I am a late bloomer when it comes to tattoos. I skipped the rebellious teenage stage and never thought of getting a cute ankle butterfly like many of the other girls in college. I got my first ink in my late twenties shortly after I moved to Denver. For whatever reason at that time I decided to mark the move west with a sun on my back, symbolizing the Colorado climate and a new sunnier phase of my life. There were no more tattoos for a good ten years.
In the last two years I have added three new permanent images to my body, much to the chagrin of my close family members. I can't explain exactly why I have been drawn to it. People will tell you that tattoos are addictive. Perhaps that is true. I have kept my ink simple and meaningful, an outward expression of what is inside. I have always been an open book. I have always worn my heart on my sleeve.
Two years ago I got an expensive tattoo while on a Vegas vacation to celebrate my best friend's fortieth birthday. It was a particularly meaningful tattoo, three birds on a branch for my three boys. My husband was not thrilled with the idea, but he attempted to be supportive and told me it was pretty.
A year later, this past August I got a bird on my right shoulder, one that was to represent strength, something I felt I needed as I turned 39 years old.
This past weekend was spent mostly alone in Madison. I was there for a wedding of an old and dear friend. I went solo, and stayed in my childhood home, `which was empty since my parents were out of town. This was a particularly unique weekend, I don't have much time for solitary peace and quiet and self reflection. It was good to have that time. It was needed. So much of my life is spent attending to others, in the noise and chaos of life. This weekend, I was alone in a city where I no longer know anyone. I could be whomever I wanted...if I only knew who that really was.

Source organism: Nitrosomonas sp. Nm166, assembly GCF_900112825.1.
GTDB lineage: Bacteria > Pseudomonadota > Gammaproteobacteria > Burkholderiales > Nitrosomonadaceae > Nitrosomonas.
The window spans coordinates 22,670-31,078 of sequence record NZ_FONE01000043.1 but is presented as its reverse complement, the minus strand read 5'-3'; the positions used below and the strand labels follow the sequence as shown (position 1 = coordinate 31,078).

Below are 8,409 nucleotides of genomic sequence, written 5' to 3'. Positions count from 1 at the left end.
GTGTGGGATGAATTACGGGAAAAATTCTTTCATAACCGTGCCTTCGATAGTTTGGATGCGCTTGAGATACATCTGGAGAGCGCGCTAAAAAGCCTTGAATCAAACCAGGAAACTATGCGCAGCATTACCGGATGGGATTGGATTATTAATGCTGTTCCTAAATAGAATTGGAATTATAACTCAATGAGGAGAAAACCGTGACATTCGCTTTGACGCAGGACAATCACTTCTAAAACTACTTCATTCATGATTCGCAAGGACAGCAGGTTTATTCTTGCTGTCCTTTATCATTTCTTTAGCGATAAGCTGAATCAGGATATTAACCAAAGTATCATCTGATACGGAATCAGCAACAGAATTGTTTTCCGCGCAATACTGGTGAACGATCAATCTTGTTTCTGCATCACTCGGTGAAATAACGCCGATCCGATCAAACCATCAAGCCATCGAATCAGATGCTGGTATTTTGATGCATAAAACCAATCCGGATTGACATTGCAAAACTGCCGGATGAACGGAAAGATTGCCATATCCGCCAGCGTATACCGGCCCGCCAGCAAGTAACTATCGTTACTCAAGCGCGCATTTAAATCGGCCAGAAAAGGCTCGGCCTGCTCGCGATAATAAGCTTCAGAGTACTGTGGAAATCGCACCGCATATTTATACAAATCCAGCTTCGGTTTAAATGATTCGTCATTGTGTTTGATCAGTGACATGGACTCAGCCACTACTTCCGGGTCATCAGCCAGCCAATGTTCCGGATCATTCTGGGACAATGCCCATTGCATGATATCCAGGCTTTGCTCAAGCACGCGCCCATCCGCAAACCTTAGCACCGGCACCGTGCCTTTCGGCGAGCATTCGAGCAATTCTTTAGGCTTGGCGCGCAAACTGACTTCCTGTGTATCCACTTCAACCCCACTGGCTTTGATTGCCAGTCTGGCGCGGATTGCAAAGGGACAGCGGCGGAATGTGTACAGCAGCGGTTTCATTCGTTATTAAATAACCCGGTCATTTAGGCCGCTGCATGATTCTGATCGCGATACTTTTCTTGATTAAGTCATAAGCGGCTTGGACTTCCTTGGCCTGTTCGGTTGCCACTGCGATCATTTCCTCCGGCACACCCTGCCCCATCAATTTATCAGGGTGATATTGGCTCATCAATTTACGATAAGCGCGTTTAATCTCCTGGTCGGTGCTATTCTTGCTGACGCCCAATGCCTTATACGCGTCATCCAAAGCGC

So on an empty Friday afternoon with no plans I found myself at Steve's tattoo parlor, with a needle in my arm. I won't lie and say it doesn't hurt. It hurt, but as I grow older I am finding that most things that are worthwhile in life do. This time I got a shooting star just underneath the bird on my right shoulder. A shooting star representing a moment in time as well as good luck. The moment? That weekend alone, or the this time in my life. This time which is both so beautiful and challenging, so simple yet complex. Years from now I will look back at 39 and remember my small boys clamoring for my attention,, giving me soft hugs and driving me mad with their demands. I will remember that even though I felt so old, I was still so young. Even though I was a grown up, I was still figuring out who I am.
The reactions to my new ink were as expected. Silence on the other end of the phone as I told my husband. Disapproving comments from other family members. For a brief moment I second guessed, but today I feel more sure than ever. This is my body. My life. My choice. I'm a work in progress, and a canvass for the life I create. I love my tattoos. Each one of them.
Wednesday, November 6, 2013
It's been a long day, heck it has been a long few weeks. Like the bruise that has spread across the bridge of my nose (inflicted by the hard head of a two year old) I'm feeling feeling battered and broken. My face isn't all that pretty these days, and neither is life. Sadly there are times when the picture perfect becomes distorted and messy.
I know in time my nose will heal, the swelling will go down and the bruise will fade. The terrible twos will end. I will turn the corner at work. I will have a good day.
It's a marathon and not a sprint to the finish. Right now is an uphill climb and I'm short of breath, but I have to believe that things will get easier and that someday soon my picture will be pretty once again.